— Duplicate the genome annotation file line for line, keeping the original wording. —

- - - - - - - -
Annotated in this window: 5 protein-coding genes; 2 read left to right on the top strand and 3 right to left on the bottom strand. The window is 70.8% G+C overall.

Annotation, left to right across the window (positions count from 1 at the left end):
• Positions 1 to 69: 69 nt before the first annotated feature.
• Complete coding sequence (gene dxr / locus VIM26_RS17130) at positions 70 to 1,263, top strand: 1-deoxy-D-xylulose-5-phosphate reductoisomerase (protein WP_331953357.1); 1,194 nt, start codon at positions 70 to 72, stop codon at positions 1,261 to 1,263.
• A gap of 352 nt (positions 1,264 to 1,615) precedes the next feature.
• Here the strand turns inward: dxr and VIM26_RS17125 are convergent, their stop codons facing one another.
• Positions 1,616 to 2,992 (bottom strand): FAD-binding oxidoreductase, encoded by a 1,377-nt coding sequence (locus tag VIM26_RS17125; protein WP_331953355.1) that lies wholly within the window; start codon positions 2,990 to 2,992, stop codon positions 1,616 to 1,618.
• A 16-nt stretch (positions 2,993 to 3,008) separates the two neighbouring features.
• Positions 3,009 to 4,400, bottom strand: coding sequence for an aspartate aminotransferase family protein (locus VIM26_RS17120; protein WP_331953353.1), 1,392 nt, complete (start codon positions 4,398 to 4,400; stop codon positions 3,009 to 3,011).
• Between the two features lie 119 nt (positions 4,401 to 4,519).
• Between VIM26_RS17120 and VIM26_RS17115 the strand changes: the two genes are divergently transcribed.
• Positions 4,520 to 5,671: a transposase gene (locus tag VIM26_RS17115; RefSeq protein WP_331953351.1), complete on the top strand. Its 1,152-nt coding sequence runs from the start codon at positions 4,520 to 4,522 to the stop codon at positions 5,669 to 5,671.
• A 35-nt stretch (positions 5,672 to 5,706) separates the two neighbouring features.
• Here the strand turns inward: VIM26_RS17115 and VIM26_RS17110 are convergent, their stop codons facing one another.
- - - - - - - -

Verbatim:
Annotated in this window: 5 protein-coding genes; 2 read left to right on the top strand and 3 right to left on the bottom strand. The window is 70.8% G+C overall.

Annotation, left to right across the window (positions count from 1 at the left end):
• Positions 1 to 69: 69 nt before the first annotated feature.
• Complete coding sequence (gene dxr / locus VIM26_RS17130) at positions 70 to 1,263, top strand: 1-deoxy-D-xylulose-5-phosphate reductoisomerase (protein WP_331953357.1); 1,194 nt, start codon at positions 70 to 72, stop codon at positions 1,261 to 1,263.
• A gap of 352 nt (positions 1,264 to 1,615) precedes the next feature.
• Here the strand turns inward: dxr and VIM26_RS17125 are convergent, their stop codons facing one another.
• Positions 1,616 to 2,992 (bottom strand): FAD-binding oxidoreductase, encoded by a 1,377-nt coding sequence (locus tag VIM26_RS17125; protein WP_331953355.1) that lies wholly within the window; start codon positions 2,990 to 2,992, stop codon positions 1,616 to 1,618.
• A 16-nt stretch (positions 2,993 to 3,008) separates the two neighbouring features.
• Positions 3,009 to 4,400, bottom strand: coding sequence for an aspartate aminotransferase family protein (locus VIM26_RS17120; protein WP_331953353.1), 1,392 nt, complete (start codon positions 4,398 to 4,400; stop codon positions 3,009 to 3,011).
• Between the two features lie 119 nt (positions 4,401 to 4,519).
• Between VIM26_RS17120 and VIM26_RS17115 the strand changes: the two genes are divergently transcribed.
• Positions 4,520 to 5,671: a transposase gene (locus tag VIM26_RS17115; RefSeq protein WP_331953351.1), complete on the top strand. Its 1,152-nt coding sequence runs from the start codon at positions 4,520 to 4,522 to the stop codon at positions 5,669 to 5,671.
• A 35-nt stretch (positions 5,672 to 5,706) separates the two neighbouring features.
• Here the strand turns inward: VIM26_RS17115 and VIM26_RS17110 are convergent, their stop codons facing one another.